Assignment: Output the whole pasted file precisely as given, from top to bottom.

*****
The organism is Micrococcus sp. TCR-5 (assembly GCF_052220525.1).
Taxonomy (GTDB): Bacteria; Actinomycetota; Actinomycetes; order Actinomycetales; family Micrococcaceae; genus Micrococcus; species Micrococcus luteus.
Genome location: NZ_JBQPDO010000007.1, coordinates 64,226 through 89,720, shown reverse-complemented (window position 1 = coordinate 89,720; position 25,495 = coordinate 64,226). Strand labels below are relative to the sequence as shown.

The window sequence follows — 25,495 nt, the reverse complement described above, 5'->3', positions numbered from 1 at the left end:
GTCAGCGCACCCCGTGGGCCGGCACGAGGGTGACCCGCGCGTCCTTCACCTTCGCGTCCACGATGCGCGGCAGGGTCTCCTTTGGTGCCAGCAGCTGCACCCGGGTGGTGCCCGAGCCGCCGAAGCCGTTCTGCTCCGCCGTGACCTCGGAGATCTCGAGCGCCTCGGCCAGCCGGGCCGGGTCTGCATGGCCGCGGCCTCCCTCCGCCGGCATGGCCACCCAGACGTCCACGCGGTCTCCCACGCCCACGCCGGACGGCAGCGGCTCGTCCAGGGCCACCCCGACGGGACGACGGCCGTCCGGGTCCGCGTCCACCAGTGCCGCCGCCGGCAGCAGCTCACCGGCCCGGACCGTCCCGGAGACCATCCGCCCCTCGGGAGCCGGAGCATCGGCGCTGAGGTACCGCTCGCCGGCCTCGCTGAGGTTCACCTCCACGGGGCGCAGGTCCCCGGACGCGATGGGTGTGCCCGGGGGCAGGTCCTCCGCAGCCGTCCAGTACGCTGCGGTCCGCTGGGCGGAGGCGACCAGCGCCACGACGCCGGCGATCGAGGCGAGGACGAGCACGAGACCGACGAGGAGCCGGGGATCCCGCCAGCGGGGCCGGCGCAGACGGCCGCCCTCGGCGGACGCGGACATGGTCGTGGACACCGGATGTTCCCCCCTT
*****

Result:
The organism is Micrococcus sp. TCR-5 (assembly GCF_052220525.1).
Taxonomy (GTDB): Bacteria; Actinomycetota; Actinomycetes; order Actinomycetales; family Micrococcaceae; genus Micrococcus; species Micrococcus luteus.
Genome location: NZ_JBQPDO010000007.1, coordinates 64,226 through 89,720, shown reverse-complemented (window position 1 = coordinate 89,720; position 25,495 = coordinate 64,226). Strand labels below are relative to the sequence as shown.

The window sequence follows — 25,495 nt, the reverse complement described above, 5'->3', positions numbered from 1 at the left end:
GTCAGCGCACCCCGTGGGCCGGCACGAGGGTGACCCGCGCGTCCTTCACCTTCGCGTCCACGATGCGCGGCAGGGTCTCCTTTGGTGCCAGCAGCTGCACCCGGGTGGTGCCCGAGCCGCCGAAGCCGTTCTGCTCCGCCGTGACCTCGGAGATCTCGAGCGCCTCGGCCAGCCGGGCCGGGTCTGCATGGCCGCGGCCTCCCTCCGCCGGCATGGCCACCCAGACGTCCACGCGGTCTCCCACGCCCACGCCGGACGGCAGCGGCTCGTCCAGGGCCACCCCGACGGGACGACGGCCGTCCGGGTCCGCGTCCACCAGTGCCGCCGCCGGCAGCAGCTCACCGGCCCGGACCGTCCCGGAGACCATCCGCCCCTCGGGAGCCGGAGCATCGGCGCTGAGGTACCGCTCGCCGGCCTCGCTGAGGTTCACCTCCACGGGGCGCAGGTCCCCGGACGCGATGGGTGTGCCCGGGGGCAGGTCCTCCGCAGCCGTCCAGTACGCTGCGGTCCGCTGGGCGGAGGCGACCAGCGCCACGACGCCGGCGATCGAGGCGAGGACGAGCACGAGACCGACGAGGAGCCGGGGATCCCGCCAGCGGGGCCGGCGCAGACGGCCGCCCTCGGCGGACGCGGACATGGTCGTGGACACCGGATGTTCCCCCCTT